Shooting at the Moon
Shooting at the moon with a Point and Shoot camera is not an easy task and the limits of the camera become quickly obvious. Yesterday I have taken some shots as a test for tonight’s full-moon night.
This above is about as close as I got and I have tried out different settings.
How to take a picture of the Moon
- Point and Shoot Camera
The canm used is a Leica V-Lux-20 with 12 MP on a 1/2.33 Sensor.
1. Automatic Settings
With automatic settings, the moon just came back as a white disc on a black background. The cam did not distinguish between the different shades and reliefs on the surface of the moon.
The camera has optical and digital zoom systems as well as an extended optical zoom system.
The camera comes with a 12 x optical zoom and and extended optical zoom up to x 23.4. The extended optical zoom uses only a reduced part of the sensor to produce the picture. The photo can then be enlarged accordingly. The camera also uses an intelligent zoom system. This is a super resolution technology by which the zoom ratio can be increased by 1.3 times with about no deterioration of the picture quality.
Check out your camera menu, you may find iZoom or something similar there.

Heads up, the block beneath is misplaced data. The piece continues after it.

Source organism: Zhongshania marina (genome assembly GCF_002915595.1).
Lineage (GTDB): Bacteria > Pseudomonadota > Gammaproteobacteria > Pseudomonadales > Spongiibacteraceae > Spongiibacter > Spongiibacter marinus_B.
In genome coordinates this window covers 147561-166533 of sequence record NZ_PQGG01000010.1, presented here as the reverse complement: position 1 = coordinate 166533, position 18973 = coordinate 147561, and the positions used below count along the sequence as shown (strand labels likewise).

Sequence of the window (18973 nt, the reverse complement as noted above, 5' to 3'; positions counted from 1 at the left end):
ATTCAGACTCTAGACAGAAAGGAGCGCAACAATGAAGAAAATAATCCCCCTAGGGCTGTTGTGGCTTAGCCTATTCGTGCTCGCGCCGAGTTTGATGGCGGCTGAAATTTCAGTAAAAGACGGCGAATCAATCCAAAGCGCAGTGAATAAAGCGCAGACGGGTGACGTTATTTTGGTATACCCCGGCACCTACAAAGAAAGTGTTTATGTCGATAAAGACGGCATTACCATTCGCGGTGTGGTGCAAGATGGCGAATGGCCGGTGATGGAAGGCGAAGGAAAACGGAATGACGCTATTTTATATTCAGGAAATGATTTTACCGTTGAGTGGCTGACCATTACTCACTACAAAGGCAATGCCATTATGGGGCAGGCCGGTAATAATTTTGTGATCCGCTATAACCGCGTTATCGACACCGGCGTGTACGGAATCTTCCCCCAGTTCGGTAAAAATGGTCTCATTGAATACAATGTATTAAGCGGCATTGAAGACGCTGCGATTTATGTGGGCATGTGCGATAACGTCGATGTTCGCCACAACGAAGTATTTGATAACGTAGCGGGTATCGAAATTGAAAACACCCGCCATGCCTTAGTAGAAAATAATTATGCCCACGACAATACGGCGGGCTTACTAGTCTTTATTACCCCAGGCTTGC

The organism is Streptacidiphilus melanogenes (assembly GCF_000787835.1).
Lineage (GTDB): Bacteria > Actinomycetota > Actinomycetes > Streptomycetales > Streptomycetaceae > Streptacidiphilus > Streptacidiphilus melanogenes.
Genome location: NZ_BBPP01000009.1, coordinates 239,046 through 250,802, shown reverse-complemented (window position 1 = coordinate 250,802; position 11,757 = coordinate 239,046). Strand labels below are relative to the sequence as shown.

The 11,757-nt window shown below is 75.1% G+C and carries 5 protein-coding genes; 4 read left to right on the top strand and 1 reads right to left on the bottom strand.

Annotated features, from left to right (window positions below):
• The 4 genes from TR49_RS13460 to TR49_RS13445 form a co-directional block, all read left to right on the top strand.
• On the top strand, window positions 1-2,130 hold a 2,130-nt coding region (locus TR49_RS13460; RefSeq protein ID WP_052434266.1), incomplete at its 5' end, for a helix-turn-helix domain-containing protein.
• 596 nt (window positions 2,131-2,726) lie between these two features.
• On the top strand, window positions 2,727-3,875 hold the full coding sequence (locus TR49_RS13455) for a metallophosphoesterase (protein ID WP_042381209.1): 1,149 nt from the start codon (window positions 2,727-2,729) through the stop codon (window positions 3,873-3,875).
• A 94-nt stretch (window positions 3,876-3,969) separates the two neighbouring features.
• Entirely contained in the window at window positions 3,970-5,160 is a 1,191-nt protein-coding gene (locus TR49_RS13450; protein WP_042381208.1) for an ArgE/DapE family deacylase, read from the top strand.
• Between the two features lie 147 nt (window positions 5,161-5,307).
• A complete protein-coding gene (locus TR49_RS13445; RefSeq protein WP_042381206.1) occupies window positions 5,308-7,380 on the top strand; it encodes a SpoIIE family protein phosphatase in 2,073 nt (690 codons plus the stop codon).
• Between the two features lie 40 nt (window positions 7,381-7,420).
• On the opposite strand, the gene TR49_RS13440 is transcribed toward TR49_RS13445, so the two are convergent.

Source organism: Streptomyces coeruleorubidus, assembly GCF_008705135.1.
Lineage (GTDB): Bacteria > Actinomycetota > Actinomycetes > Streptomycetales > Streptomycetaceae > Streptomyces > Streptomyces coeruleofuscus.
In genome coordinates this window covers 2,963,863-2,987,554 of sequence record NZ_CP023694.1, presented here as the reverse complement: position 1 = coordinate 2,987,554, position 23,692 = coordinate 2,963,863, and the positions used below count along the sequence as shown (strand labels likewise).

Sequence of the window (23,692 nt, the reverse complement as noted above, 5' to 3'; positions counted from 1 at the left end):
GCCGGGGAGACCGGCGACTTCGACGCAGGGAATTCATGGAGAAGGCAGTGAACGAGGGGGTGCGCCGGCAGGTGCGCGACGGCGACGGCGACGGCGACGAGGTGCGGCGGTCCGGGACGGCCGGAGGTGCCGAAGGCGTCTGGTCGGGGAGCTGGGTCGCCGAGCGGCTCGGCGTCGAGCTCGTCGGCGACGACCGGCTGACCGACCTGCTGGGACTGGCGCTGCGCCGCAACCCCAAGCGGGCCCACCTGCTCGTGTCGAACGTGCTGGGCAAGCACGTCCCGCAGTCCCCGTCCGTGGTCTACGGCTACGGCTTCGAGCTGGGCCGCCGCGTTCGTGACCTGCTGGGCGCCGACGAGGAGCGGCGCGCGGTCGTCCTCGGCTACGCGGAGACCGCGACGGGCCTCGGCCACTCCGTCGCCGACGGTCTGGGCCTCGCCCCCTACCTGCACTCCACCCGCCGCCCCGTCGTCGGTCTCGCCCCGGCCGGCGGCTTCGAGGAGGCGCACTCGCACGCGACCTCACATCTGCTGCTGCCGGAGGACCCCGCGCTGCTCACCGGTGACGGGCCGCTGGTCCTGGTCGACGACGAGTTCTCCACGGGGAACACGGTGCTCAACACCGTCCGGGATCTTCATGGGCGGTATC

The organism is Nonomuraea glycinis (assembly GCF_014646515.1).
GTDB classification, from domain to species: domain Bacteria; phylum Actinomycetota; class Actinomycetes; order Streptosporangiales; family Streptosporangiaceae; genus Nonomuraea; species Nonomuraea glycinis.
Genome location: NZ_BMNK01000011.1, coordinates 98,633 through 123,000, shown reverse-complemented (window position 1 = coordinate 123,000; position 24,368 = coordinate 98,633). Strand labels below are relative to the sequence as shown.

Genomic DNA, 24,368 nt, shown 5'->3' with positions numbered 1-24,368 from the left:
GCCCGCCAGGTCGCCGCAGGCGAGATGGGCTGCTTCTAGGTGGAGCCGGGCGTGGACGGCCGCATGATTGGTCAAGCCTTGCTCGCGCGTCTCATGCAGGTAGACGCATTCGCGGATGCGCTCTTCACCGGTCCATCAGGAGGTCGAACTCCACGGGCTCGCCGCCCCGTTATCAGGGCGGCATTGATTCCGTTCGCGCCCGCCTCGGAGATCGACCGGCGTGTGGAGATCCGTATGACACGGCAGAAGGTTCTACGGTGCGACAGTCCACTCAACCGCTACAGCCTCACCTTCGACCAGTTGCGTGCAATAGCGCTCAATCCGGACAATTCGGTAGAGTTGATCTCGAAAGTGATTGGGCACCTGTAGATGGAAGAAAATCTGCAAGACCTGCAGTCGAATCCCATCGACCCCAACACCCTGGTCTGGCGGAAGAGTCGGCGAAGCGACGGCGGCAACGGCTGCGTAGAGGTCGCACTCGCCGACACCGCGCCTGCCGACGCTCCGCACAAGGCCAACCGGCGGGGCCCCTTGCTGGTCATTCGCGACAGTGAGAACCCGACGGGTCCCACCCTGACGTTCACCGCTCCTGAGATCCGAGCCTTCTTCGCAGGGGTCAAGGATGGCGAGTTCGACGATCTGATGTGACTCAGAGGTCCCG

Make sure, when you shoot at the moon, that the macro zoom is switched off.
3. Manual Settings
In view of the limited zoom range and the small size of the sensor, I put the emphasis on settings where a maximum of quality (detail) is preserved, rather than on speed or zoom (size of the moon in the frame).
To achieve this and to prevent noise, I am a friend of low ISO numbers. Considering the use of a tripod, time is no problem, so if low ISO numbers trigger longer exposure, the tripod will prevent the shake effect.
The camera will consider the moon as a whole at infinite distance; blurs due to the spherical shape are not an issue with my material. However, too low F-stop numbers will increase exposure speed and from what my tests show, it’s preferable to compromise between aperture and speed.
I have started out with f/11 at 1/100 and I just got a white disc on black background.
The above shot shows a possible compromise:
– Aperture: f/4.9
– Exposure time: 1/250 s
– ISO speed: ISO-80
– Spot metering mode
– Focal length of 49 mm which is the equivalent of 399 mm in 35 mm format
– The program selector was on Aperture Priority.
The best advise is: start with some settings and then play with aperture and shutter speed moving them gradually and then select the best picture.
Blue Moon Vouliagmeni
The blue-moon has been achieved by tinting one of yesterday’s photos blue and by cleaning the whites.